Nov. 22 (Bloomberg) -- Spain sold 7.15 billion euros ($9.21 billion) of bonds, half to its pension reserve fund in a private sale, as it shores up financing amid efforts to avoid a European bailout.
The country sold 3.88 billion euros of debt at an auction, exceeding the maximum target of 3.5 billion euros. In a separate transaction it also sold 3.27 billion euros of notes maturing in Sept. 2017 to the welfare reserve fund at a yield of 4.792 percent, according to the official gazette and a spokesman at the Economy Ministry.
The Treasury has already sold all the bonds it had planned to issue this year, and is pressing ahead with auctions to finance its needs for 2013. The private placement with the state’s 67 billion-euro pension reserve fund, which has traditionally bought debt at auctions, comes after the government also chose a private sale to raise money for its regional bailout fund earlier this year.
“The private placement money may be used for the regional lending fund or to go toward the overshooting of the central government deficit this year,” Gianluca Ziglio, a strategist at UBS AG in London said in a telephone interview. “Spain has a lot of financing that still has to be accounted for, which the market would probably struggle to take down, so they are trying to find other ways to cover it.”
The Economy Ministry spokesman said the fund was reinvesting following a redemption. The fund can only invest 500 million euros per issue at each bond auction, making a private placement more convenient, he said. A spokeswoman for the Labor Ministry, which runs the social-security fund, said it was investing excess liquidity, without giving details, and declined to say why it didn’t buy the debt at auctions.
The reserve has almost doubled its holdings of Spanish debt since 2008 as declining demand for the nation’s bonds prompted it to start replacing German, French and Dutch debt with Spanish equivalents.
The Treasury set out to sell 86.4 billion euros of medium-and long-term debt this year and after today’s sale had sold 105 percent of that amount, it said in a statement. When the government agreed in July to bail out the regions with as much as 18 billion euros, it said it would keep its auction calendar unchanged and raise the funds via a private placement among Spanish banks and a 6 billion-euro loan via the state lottery, which has still to be completed.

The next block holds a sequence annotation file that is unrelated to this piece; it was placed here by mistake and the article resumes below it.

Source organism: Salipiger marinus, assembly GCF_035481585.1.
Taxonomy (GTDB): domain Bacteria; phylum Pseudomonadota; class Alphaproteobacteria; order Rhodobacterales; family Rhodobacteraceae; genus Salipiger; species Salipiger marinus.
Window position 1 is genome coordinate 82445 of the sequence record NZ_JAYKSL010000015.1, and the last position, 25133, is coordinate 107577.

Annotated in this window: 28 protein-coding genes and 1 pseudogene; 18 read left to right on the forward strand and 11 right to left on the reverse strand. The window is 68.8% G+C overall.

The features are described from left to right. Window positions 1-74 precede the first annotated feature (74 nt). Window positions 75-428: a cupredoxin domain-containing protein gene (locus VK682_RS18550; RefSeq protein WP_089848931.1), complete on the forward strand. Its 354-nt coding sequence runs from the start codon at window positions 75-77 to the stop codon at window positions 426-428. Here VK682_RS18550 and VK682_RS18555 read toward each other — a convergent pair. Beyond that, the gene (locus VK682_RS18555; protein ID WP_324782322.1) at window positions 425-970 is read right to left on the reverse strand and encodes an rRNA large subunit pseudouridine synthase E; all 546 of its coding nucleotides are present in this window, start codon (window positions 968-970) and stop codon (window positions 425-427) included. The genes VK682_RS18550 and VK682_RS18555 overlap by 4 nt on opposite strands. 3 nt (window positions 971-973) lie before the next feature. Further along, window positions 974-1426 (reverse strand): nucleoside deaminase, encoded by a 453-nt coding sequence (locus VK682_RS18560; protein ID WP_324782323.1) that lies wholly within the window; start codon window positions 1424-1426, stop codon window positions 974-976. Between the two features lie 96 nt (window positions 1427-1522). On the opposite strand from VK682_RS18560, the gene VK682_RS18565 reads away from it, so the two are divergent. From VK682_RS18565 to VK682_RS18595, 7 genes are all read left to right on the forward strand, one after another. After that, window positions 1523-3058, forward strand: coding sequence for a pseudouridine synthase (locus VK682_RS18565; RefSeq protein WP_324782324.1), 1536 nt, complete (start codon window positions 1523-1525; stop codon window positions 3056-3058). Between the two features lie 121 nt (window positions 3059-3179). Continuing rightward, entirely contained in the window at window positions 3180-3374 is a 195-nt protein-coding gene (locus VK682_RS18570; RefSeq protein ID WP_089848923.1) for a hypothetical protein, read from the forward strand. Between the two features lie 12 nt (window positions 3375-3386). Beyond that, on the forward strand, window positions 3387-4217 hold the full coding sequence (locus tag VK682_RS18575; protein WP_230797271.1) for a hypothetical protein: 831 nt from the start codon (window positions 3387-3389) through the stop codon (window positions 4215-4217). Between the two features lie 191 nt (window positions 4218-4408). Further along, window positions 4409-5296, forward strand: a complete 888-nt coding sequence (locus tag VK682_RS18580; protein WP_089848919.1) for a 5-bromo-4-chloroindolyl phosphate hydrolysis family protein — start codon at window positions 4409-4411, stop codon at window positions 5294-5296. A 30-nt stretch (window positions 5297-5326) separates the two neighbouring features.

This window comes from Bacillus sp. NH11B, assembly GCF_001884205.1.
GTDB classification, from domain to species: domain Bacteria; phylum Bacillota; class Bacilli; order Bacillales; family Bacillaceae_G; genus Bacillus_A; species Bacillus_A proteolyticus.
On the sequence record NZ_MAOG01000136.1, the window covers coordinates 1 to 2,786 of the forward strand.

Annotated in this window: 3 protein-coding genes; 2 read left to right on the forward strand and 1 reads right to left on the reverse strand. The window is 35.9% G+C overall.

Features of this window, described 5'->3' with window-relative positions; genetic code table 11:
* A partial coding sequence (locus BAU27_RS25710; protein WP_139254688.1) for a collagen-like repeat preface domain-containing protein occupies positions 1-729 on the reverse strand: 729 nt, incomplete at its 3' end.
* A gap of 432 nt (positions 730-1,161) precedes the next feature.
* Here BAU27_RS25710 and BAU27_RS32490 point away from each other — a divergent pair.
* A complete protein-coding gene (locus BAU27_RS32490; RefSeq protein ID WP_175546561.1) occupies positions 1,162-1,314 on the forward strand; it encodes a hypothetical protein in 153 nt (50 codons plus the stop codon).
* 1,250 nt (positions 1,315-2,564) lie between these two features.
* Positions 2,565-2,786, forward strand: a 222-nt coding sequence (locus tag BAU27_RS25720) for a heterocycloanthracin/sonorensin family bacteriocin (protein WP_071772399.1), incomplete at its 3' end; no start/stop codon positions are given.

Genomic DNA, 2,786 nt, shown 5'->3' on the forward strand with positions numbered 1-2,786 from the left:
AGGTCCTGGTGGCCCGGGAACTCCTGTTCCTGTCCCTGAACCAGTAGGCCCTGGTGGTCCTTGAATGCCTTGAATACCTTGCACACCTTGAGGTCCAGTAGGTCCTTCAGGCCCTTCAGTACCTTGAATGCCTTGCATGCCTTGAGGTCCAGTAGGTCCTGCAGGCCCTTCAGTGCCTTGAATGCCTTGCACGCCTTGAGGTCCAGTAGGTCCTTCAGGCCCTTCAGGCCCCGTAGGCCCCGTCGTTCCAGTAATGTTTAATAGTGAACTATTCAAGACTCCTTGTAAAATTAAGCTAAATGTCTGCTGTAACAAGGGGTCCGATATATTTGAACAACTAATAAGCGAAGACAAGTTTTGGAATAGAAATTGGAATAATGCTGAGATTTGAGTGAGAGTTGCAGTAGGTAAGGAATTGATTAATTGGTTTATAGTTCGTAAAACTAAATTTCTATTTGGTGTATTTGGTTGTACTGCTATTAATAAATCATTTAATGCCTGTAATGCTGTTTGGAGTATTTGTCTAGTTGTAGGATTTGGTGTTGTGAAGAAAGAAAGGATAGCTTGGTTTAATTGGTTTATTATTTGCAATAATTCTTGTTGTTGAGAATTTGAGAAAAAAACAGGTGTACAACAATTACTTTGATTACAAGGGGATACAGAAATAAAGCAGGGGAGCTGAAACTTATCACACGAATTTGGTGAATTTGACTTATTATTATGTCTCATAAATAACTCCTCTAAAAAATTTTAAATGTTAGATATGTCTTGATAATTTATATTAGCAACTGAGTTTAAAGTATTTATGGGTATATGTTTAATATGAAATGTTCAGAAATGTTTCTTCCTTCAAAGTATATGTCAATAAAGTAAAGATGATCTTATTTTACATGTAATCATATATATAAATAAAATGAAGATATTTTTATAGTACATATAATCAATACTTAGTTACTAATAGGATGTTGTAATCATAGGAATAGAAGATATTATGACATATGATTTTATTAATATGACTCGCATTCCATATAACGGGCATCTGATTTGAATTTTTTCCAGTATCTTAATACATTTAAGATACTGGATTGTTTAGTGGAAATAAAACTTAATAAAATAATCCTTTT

Even as the government says it will meet its budget-deficit goal of 6.3 percent of gross domestic product this year, economists expect a 7.1 percent shortfall, according to data compiled by Bloomberg, increasing potential borrowing needs.
Prime Minister Mariano Rajoy continues to deliberate over whether to seek a European bailout that would allow the European Central Bank to buy Spanish bonds. He has said since Aug. 3 he would consider seeking a rescue, which would be the second after his government agreed to a 100 billion-euro credit line for the nation’s banks in June.
At the auction today, the Treasury sold notes maturing in 2015 at 3.617 percent, compared with 3.660 on Nov. 8. The current five-year benchmark was sold to yield 4.477 percent, compared with 4.525 percent on the secondary market before the sale and 4.766 percent at an auction in October. Bonds maturing in 2021 yielded 5.517 percent.
Demand was 2.09 times the amount sold for the 2015 bonds, down from 2.83 times on Nov. 8. It was 2.61 for the five-year notes, from 2.47 times on Oct. 4, and 1.77 for the 2021 bonds.
“Today’s Spanish sale was comfortable,” Raj Badiani, an economist at IHS Global Insight said in a note. “We continue to argue that the calmer Spanish sovereign financing environment is a temporary respite, given the profound economic and fiscal strains.”
The 10-year benchmark bond yield declined to 5.615 percent at 4:40 p.m. in Madrid from 5.709 percent yesterday. Spain’s borrowing cost have fallen from a euro-era record of 7.75 percent on July 25, before ECB President Mario Draghi first signaled the bank’s willingness to intervene in markets when he pledged to do whatever it takes to defend the euro.
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